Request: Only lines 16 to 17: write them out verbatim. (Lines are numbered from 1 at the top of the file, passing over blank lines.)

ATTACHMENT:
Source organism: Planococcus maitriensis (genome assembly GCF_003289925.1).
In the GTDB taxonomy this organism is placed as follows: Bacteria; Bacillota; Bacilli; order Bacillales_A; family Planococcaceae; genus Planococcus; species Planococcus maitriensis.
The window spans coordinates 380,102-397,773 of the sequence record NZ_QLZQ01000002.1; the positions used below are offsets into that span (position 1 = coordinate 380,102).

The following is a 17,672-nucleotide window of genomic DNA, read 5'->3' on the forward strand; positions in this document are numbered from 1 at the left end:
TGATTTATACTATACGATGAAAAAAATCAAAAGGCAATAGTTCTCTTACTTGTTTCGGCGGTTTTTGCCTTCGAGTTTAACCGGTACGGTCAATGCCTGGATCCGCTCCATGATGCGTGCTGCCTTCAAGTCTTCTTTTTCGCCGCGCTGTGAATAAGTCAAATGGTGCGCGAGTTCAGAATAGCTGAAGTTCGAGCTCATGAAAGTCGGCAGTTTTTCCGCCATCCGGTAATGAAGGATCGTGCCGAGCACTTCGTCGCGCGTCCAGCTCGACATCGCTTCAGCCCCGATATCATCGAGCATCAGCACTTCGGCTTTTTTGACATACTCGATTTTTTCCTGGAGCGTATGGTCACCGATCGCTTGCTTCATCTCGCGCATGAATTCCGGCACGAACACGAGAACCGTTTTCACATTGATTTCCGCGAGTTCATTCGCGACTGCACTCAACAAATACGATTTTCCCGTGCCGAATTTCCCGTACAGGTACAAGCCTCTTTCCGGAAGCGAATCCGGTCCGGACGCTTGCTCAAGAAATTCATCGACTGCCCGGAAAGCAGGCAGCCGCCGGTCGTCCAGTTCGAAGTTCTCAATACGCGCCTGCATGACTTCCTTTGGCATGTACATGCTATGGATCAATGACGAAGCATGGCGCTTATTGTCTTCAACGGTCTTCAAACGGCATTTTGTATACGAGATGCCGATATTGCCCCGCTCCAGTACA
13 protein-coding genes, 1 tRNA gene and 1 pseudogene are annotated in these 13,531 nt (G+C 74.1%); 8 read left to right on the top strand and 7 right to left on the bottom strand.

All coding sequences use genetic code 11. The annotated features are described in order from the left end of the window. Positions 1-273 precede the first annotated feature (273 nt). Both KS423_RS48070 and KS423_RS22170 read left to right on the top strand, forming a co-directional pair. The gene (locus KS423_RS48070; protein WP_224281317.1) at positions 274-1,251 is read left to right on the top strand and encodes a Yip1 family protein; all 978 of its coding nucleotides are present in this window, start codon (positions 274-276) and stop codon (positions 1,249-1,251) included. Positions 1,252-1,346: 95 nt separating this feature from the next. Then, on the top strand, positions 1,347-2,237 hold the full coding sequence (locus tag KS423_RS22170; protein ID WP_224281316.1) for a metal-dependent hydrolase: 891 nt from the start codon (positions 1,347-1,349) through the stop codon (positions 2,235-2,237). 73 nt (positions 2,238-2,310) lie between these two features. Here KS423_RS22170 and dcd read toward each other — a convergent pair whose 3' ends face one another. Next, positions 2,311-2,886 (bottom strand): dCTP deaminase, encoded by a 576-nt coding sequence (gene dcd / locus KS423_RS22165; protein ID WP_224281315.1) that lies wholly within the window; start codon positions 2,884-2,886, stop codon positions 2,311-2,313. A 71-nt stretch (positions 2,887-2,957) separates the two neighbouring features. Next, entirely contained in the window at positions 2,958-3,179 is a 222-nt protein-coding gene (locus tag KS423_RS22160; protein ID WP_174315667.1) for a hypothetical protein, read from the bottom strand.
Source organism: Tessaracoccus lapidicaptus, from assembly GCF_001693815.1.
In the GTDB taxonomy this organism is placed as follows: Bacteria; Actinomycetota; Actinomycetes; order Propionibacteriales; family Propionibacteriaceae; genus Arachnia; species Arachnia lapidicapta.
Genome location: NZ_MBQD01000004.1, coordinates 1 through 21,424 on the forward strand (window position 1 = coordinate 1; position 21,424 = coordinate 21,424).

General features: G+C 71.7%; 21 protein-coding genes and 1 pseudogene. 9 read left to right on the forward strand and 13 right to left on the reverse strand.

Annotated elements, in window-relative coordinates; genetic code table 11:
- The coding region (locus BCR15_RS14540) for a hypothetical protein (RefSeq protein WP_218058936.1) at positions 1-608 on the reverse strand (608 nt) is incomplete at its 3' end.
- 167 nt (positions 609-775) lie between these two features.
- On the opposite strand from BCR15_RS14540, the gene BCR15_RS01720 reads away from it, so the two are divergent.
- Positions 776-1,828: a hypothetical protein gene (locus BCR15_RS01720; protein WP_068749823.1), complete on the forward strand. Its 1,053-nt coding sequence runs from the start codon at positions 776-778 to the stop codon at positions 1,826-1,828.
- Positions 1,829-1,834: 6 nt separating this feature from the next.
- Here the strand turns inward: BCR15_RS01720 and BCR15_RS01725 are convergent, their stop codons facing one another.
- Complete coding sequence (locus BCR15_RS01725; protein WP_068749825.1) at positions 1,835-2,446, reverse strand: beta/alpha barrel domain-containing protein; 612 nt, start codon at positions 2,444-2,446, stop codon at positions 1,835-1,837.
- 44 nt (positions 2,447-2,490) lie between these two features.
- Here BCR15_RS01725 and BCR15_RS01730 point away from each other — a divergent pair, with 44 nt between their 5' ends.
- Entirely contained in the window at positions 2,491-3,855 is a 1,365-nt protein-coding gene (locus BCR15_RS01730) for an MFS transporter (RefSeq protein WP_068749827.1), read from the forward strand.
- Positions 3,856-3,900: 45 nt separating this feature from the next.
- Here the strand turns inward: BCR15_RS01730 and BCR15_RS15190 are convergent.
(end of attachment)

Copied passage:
- Positions 776-1,828: a hypothetical protein gene (locus BCR15_RS01720; protein WP_068749823.1), complete on the forward strand. Its 1,053-nt coding sequence runs from the start codon at positions 776-778 to the stop codon at positions 1,826-1,828.
- Positions 1,829-1,834: 6 nt separating this feature from the next.